Topic: Media Research Center
The Media Research Center was never going to miss John McCain upon his death. It has long despised McCain for being a frequent guest on Sunday morning news shows; for instance, Tim Graham ranted in 2013 about how those shows consider him a "dream guest" because he's a "squishy" Republican and has "done 60 Sunday shows just since 2010." Jeffrey Lord similarly huffed that "McCain has every reason to prefer the mainstream media to conservative media precisely because conservative media is more than willing and capable of holding him -- and other Republican ObamaCare supporters -- to task for their bold and deliberate hypocrisy."
The MRC particularly hated him for his decisive vote last year to stop a Republican effort to repeal Obamacare, and even having an incurable brain tumor didn't stop the hate. As one MRC writer put it (in boldface, no less), "Having an illness, no matter how serious, precludes neither the President nor the public from judging Senator McCain’s political acumen on its merits."
It clearly grated on the collective nerves of the MRC that McCain was lionized upon his death. But it had to publish something about it, so it focused on reliving the one time it consistently defended him: the 2008 presidential election, when it's contractually obligated to defend the Republican candidate no matter what -- and then only to defend the honor of McCain's vice presidential candidate, Sarah Palin.
Curtis Houck complained that Vox tweeted that "[y]ou can draw a straight line from John McCain to Donald Trump — through Sarah Palin" and freaked out over Vox misattributing Palin's hockey-mom joke to the wrong speech, then cheered how Vox was "ripped on Twitter" over the claims (meanwhile, the MRC's falsehood that Time Warner Cable was still a part of Time Warner at the time of its merger deal with AT&T remains live and uncorrected, and the MRC still hasn't told us which editors allowed the white nationalist hyperlinks in Tom Blumer's NewsBusters posts to stand).
Kyle Drennen huffed that "Amid glowing tributes to the life and career of Arizona Senator John McCain on Monday, MSNBC took time to use the Republican lawmaker’s passing to trash his 2008 vice presidential running mate Sarah Palin, labeling McCain’s selection of the then-Alaska governor as his 'biggest political mistake.'" Brad Wilmouth similarly whined that "several personalities on both CNN and MSNBC have lamented his selection of Sarah Palin as his vice presidential nominee in 2008 as a 'mistake'."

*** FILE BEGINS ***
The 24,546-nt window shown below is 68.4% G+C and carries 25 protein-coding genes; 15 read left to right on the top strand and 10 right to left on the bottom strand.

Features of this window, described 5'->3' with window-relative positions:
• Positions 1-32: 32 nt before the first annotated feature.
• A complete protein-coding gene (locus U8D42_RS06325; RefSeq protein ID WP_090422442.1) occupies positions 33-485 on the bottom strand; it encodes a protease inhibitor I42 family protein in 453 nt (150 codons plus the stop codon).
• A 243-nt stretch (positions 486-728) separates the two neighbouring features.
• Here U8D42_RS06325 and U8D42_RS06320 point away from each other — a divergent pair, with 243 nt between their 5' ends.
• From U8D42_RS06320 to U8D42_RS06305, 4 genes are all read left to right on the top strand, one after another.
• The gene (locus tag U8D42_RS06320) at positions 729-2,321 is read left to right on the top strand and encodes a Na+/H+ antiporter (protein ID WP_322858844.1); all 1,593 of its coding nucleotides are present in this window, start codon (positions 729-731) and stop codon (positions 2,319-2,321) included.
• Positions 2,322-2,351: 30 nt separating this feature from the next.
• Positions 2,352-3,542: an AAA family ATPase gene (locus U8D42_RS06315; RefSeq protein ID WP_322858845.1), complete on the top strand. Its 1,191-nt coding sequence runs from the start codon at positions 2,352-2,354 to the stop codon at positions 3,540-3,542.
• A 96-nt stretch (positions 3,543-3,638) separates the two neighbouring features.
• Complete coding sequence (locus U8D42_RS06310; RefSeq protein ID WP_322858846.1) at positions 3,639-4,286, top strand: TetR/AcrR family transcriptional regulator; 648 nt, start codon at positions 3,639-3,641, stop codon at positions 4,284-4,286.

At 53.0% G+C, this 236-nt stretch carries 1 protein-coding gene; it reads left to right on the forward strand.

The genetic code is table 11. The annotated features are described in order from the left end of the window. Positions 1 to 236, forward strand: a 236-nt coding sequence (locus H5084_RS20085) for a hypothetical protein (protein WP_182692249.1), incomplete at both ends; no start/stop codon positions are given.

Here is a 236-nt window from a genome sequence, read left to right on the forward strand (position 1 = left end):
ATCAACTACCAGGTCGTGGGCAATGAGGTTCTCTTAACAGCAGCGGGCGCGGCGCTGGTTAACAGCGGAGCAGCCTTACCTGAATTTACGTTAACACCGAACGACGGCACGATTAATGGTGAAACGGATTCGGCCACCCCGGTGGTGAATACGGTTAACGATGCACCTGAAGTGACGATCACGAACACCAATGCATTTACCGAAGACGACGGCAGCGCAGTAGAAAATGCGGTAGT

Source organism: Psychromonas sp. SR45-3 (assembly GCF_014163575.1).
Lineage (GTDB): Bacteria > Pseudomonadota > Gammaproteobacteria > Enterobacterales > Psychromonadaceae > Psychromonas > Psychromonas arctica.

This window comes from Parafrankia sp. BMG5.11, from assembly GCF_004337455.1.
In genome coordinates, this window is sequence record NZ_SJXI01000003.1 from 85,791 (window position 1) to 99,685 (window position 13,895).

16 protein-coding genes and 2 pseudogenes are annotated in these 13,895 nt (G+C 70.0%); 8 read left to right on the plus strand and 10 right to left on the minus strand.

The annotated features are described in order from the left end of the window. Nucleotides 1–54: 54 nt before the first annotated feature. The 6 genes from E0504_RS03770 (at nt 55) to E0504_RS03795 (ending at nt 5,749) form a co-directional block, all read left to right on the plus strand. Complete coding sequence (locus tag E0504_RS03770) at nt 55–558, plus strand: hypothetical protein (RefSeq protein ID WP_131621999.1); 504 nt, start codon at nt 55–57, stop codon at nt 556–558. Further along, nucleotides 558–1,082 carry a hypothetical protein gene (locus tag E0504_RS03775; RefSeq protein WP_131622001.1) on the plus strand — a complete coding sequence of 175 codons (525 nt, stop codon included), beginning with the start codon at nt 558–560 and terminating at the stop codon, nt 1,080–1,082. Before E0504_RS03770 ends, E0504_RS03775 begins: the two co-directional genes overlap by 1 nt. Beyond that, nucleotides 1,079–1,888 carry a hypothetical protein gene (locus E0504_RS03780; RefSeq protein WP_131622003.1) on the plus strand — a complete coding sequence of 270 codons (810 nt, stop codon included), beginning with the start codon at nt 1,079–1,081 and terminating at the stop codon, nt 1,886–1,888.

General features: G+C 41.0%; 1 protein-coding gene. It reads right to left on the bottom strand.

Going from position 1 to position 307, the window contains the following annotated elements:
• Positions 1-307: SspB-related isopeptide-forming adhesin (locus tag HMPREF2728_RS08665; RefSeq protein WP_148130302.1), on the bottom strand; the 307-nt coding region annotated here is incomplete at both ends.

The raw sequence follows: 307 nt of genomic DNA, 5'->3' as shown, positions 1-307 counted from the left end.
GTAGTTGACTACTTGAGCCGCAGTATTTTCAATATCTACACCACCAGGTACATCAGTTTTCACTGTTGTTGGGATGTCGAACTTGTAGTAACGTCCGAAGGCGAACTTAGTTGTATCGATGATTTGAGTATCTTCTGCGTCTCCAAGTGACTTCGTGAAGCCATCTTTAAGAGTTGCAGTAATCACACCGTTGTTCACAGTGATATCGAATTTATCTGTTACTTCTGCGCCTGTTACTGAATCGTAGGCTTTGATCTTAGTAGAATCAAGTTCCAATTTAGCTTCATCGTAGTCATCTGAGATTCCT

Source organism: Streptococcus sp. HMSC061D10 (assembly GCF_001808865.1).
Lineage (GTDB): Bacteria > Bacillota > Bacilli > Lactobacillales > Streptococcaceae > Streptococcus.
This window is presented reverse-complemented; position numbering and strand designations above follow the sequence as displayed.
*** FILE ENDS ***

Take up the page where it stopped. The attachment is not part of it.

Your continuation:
You know who else that picking Palin was a mistake? John McCain. Drennen didn't mention that; Wilmouth did note it, though it didn't keep him from insisting on framing his piece as blaming folks on TV for calling it a mistake.
Scott Whitlock rehashed negative 2008 coverage of McCain's campaign as a counter to positive coverage of him after his death, claiming that "journalists weren’t so fond of McCain when he dared to stand in the way of Barack Obama." But can't both be true, that McCain was ultimately a decent person and that he ran a terrible campaign in 2008?
The MRC also worked Trump into it. Tim Graham complained that "Time.com published a glowing eulogy video of McCain above a typical expression of disgust at President Trump's failure to behave like a traditional politician and say glowing things about someone you didn't like one bit (and who banned the president from his funeral)." Houck, meanwhile, whined about CNN's alleged "obsession with tying McCain tributes to President Donald Trump, the latter’s attacks on the former, and how McCain was the anti-Trump."
The MRC's Geoffrey Dickens also wrote an unironic piece titled "Media Loved McCain EXCEPT When He Got in Their Way." He failed to point out that this more accurately describes his employer.